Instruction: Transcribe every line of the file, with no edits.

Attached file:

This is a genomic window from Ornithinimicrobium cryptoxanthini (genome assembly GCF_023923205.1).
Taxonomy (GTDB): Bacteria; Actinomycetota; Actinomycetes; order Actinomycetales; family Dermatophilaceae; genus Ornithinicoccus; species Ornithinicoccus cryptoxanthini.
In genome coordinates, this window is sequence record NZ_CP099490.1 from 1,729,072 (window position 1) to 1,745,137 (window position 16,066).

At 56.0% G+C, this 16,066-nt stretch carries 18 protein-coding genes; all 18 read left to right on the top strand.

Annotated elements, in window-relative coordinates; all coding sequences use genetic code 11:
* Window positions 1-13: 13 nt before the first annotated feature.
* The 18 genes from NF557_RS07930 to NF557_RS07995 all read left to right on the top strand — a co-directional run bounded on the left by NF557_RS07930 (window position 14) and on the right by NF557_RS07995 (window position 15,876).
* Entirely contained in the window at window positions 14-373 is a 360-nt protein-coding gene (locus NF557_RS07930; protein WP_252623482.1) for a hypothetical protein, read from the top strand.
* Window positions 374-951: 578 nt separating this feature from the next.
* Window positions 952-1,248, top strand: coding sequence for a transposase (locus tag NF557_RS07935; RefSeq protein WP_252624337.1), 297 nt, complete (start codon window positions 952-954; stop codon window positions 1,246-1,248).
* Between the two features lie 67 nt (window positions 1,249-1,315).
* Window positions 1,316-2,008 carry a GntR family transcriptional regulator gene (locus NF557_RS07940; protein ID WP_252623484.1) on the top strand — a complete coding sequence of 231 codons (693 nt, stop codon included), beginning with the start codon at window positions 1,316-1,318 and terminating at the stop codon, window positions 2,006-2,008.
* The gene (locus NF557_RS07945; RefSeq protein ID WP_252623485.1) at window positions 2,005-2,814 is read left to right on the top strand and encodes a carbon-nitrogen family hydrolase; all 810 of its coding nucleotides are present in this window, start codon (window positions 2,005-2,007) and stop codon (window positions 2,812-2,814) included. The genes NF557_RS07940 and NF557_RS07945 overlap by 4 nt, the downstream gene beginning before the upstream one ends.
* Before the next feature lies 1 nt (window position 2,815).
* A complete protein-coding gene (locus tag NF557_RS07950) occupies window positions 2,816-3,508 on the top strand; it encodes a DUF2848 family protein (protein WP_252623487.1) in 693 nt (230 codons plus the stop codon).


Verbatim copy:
This is a genomic window from Ornithinimicrobium cryptoxanthini (genome assembly GCF_023923205.1).
Taxonomy (GTDB): Bacteria; Actinomycetota; Actinomycetes; order Actinomycetales; family Dermatophilaceae; genus Ornithinicoccus; species Ornithinicoccus cryptoxanthini.
In genome coordinates, this window is sequence record NZ_CP099490.1 from 1,729,072 (window position 1) to 1,745,137 (window position 16,066).

At 56.0% G+C, this 16,066-nt stretch carries 18 protein-coding genes; all 18 read left to right on the top strand.

Annotated elements, in window-relative coordinates; all coding sequences use genetic code 11:
* Window positions 1-13: 13 nt before the first annotated feature.
* The 18 genes from NF557_RS07930 to NF557_RS07995 all read left to right on the top strand — a co-directional run bounded on the left by NF557_RS07930 (window position 14) and on the right by NF557_RS07995 (window position 15,876).
* Entirely contained in the window at window positions 14-373 is a 360-nt protein-coding gene (locus NF557_RS07930; protein WP_252623482.1) for a hypothetical protein, read from the top strand.
* Window positions 374-951: 578 nt separating this feature from the next.
* Window positions 952-1,248, top strand: coding sequence for a transposase (locus tag NF557_RS07935; RefSeq protein WP_252624337.1), 297 nt, complete (start codon window positions 952-954; stop codon window positions 1,246-1,248).
* Between the two features lie 67 nt (window positions 1,249-1,315).
* Window positions 1,316-2,008 carry a GntR family transcriptional regulator gene (locus NF557_RS07940; protein ID WP_252623484.1) on the top strand — a complete coding sequence of 231 codons (693 nt, stop codon included), beginning with the start codon at window positions 1,316-1,318 and terminating at the stop codon, window positions 2,006-2,008.
* The gene (locus NF557_RS07945; RefSeq protein ID WP_252623485.1) at window positions 2,005-2,814 is read left to right on the top strand and encodes a carbon-nitrogen family hydrolase; all 810 of its coding nucleotides are present in this window, start codon (window positions 2,005-2,007) and stop codon (window positions 2,812-2,814) included. The genes NF557_RS07940 and NF557_RS07945 overlap by 4 nt, the downstream gene beginning before the upstream one ends.
* Before the next feature lies 1 nt (window position 2,815).
* A complete protein-coding gene (locus tag NF557_RS07950) occupies window positions 2,816-3,508 on the top strand; it encodes a DUF2848 family protein (protein WP_252623487.1) in 693 nt (230 codons plus the stop codon).